So we turned him out. Drew was tasked with the day-to-day job of attempting to bring back the horse I had loved, and he succeeded. He spent 18 months getting his weight back on, his feet strong, and his coat to gleam.
And then I got the call. Did I finally want him? I already owned 3 horses, and knew that on a graduate student budget, it would be impossible to take on a fourth.
So I scrambled.
I reached out to everyone I knew to see if they would want this task of taking on the large grey. And I found the perfect scenario. The man who owned the barn where I boarded said that he would take him. At 6’1, Jeff needed a large horse – and at now 17.3hh and 1500 lbs Marilyn’s Guy seemed perfect. I told him that I would assist in everything – training rides, blanketing, turn outs, and any treatments he may need. And he laughed me off, and told me to just treat the horse as my own.
We brought Marilyn’s Guy back to Kurnikris Farm in February of 2016, and were quickly tasked with the retraining of this giant.
And we did it. Yesterday I took Marilyn’s Guy, now known as Kennedy – or the Elephant – to the Kentucky Horse Park for his first horse show. He was bathed and braided, hacked around and warmed up, and then performed to the best of his abilities.
His dressage test was full of both moments of baby, but combined with moments of brilliance, and I giggled my way through the end as he popped his head up to 8 feet above ground – as only an Elephant can.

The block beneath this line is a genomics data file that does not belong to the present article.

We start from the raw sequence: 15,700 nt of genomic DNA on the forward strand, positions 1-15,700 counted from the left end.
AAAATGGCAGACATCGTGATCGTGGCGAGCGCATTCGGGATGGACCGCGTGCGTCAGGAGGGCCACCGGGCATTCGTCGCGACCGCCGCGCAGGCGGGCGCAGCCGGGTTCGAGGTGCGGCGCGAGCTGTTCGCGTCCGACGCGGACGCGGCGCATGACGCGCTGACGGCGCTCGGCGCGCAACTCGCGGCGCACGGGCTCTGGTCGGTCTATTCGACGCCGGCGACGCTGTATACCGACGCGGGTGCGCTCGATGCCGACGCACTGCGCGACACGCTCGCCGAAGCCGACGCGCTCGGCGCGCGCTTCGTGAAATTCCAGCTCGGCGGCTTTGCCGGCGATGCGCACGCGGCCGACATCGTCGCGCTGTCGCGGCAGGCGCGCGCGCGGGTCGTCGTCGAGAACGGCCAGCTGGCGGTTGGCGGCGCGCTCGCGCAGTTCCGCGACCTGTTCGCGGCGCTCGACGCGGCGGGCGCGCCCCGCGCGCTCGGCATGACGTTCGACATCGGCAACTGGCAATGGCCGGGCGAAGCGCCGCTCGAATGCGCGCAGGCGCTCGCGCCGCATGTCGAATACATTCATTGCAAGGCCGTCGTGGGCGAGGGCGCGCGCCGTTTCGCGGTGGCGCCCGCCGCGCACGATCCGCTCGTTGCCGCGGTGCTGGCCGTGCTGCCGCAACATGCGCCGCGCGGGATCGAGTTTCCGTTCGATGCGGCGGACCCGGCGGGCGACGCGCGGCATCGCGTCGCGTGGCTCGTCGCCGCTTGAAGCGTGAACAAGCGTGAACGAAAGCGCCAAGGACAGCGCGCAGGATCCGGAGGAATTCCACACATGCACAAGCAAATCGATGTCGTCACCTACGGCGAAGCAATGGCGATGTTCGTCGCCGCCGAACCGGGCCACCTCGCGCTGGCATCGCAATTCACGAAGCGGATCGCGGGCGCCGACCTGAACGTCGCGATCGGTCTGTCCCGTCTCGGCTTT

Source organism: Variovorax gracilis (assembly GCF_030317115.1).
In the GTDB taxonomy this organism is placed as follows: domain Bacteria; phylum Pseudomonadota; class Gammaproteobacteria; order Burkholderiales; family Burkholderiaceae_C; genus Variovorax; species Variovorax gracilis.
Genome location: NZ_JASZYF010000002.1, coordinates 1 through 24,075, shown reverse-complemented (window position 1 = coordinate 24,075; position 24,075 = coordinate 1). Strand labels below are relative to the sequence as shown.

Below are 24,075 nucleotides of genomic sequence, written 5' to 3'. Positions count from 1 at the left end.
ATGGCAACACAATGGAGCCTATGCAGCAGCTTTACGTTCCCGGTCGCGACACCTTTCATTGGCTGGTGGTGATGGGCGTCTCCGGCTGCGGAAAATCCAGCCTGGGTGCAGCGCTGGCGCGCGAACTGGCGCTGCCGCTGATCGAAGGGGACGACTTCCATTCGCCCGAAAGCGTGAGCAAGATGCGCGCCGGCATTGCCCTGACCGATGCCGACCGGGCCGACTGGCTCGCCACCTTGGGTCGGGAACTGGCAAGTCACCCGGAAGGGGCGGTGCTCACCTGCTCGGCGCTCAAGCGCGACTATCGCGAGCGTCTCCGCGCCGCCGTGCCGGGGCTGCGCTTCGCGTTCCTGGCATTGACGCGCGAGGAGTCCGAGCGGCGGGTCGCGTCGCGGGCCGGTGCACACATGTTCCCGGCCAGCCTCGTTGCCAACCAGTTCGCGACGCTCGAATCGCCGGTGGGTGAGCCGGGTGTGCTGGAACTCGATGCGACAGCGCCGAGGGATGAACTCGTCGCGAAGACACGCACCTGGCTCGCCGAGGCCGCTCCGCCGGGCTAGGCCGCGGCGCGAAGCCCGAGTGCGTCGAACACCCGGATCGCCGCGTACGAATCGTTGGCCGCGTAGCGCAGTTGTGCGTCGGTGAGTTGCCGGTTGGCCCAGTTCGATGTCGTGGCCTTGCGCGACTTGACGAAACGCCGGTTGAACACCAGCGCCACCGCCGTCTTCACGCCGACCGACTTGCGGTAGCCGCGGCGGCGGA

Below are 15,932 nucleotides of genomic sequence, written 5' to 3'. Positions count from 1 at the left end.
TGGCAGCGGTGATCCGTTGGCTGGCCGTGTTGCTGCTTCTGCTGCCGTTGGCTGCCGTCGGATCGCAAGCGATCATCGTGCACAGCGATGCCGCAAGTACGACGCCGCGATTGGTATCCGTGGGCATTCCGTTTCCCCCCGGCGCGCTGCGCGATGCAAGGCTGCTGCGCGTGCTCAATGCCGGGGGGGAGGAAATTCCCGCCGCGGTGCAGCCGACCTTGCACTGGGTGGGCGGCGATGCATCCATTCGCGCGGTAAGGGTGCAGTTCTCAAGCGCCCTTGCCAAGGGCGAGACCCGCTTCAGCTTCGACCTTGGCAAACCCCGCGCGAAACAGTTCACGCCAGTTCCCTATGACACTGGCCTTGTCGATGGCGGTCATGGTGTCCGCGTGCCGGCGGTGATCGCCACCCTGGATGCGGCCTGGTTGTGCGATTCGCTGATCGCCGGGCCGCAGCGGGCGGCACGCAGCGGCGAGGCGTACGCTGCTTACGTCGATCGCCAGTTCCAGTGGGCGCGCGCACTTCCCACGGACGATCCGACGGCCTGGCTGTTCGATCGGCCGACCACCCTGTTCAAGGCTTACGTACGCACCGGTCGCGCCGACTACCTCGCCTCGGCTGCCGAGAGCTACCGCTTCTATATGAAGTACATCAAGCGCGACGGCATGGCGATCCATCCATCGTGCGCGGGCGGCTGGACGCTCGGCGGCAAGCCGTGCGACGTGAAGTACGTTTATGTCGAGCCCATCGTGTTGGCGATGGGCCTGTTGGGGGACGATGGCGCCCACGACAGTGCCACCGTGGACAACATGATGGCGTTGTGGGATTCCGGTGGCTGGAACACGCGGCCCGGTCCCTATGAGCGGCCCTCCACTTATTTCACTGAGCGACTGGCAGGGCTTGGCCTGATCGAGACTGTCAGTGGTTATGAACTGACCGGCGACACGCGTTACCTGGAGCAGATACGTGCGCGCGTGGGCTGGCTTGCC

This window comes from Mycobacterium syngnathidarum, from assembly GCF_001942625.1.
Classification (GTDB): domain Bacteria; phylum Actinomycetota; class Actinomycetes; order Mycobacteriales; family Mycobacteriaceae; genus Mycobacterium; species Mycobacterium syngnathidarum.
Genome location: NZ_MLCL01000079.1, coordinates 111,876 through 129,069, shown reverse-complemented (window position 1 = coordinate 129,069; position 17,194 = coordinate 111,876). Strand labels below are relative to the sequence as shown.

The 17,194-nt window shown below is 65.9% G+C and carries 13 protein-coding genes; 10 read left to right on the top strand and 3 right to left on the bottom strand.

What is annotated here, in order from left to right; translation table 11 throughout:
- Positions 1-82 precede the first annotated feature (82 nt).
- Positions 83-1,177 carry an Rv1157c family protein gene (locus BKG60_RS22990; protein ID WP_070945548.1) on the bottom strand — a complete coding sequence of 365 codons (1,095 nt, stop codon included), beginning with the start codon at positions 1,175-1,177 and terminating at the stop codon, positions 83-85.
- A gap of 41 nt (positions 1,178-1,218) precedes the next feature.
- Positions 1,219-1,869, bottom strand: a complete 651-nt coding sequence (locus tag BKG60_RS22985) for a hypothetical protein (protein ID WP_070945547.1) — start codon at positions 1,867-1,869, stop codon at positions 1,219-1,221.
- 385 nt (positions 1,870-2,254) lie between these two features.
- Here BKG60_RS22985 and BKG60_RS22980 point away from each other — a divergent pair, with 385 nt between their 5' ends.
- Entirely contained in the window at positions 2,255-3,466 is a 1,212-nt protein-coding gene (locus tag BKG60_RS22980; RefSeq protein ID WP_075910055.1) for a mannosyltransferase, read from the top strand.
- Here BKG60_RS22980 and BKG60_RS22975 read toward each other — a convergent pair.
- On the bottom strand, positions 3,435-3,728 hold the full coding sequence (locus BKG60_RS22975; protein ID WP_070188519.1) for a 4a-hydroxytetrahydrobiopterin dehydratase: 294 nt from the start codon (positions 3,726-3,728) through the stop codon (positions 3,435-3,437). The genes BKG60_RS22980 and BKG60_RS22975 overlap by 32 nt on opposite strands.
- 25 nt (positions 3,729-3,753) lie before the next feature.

I warmed him up in a busy atmosphere for his stadium round, and was pleasantly surprised when he wasn’t perturbed by any of the distractions. This war horse and graded stakes winner was unphased by the horses galloping around him and the rails flying. His wizened brain and slow demeanor were evident in that moment – just like an Elephant should.
And then I took him into his stadium round and found myself smiling from ear to ear and he carried me around his course as if he had been doing this his entire life. There was no moment of hesitation, and no confusion over this new endeavor in his life. And he walked out of the ring with his head held high, his ears up and forward, and the twinkle was finally returned to his eye. He was so proud of himself – just like an Elephant would.
We didn’t win any fancy ribbon or pewter cup, as Kennedy finished 12th out of 14. But every day that I get to experience something with Kennedy, I am winning. It has been almost a decade in the making. From falling in love, to getting him secured in aftercare, to getting his body back to a rideable one, and finally the journey that we have gone on to teach him the basics of his new career as a show pony. It has been years in the making, and yesterday was just the icing on the cake.
Because I am truly just happy that we have him. That every day I can go to his field and see him. That I can watch him play with the other thoroughbreds in his herd, and that the twinkle in his eye is back. I am even more blessed by the fact that we finally have his body in a place where he was be utilized as a riding horse. That because of this, I can place training on him that will secure him a future if he ever needs a home outside of the barn where he currently resides.
Kennedy is now 10 years old and just beginning his second career as a lower level show horse. His first show just shy of his 11th birthday – an older horse in many fields. But thats ok, because we are in no rush. I do not need Rolex in his future, nor the Maclay’s. I just need a horse that is sound, happy, and most importantly – with me.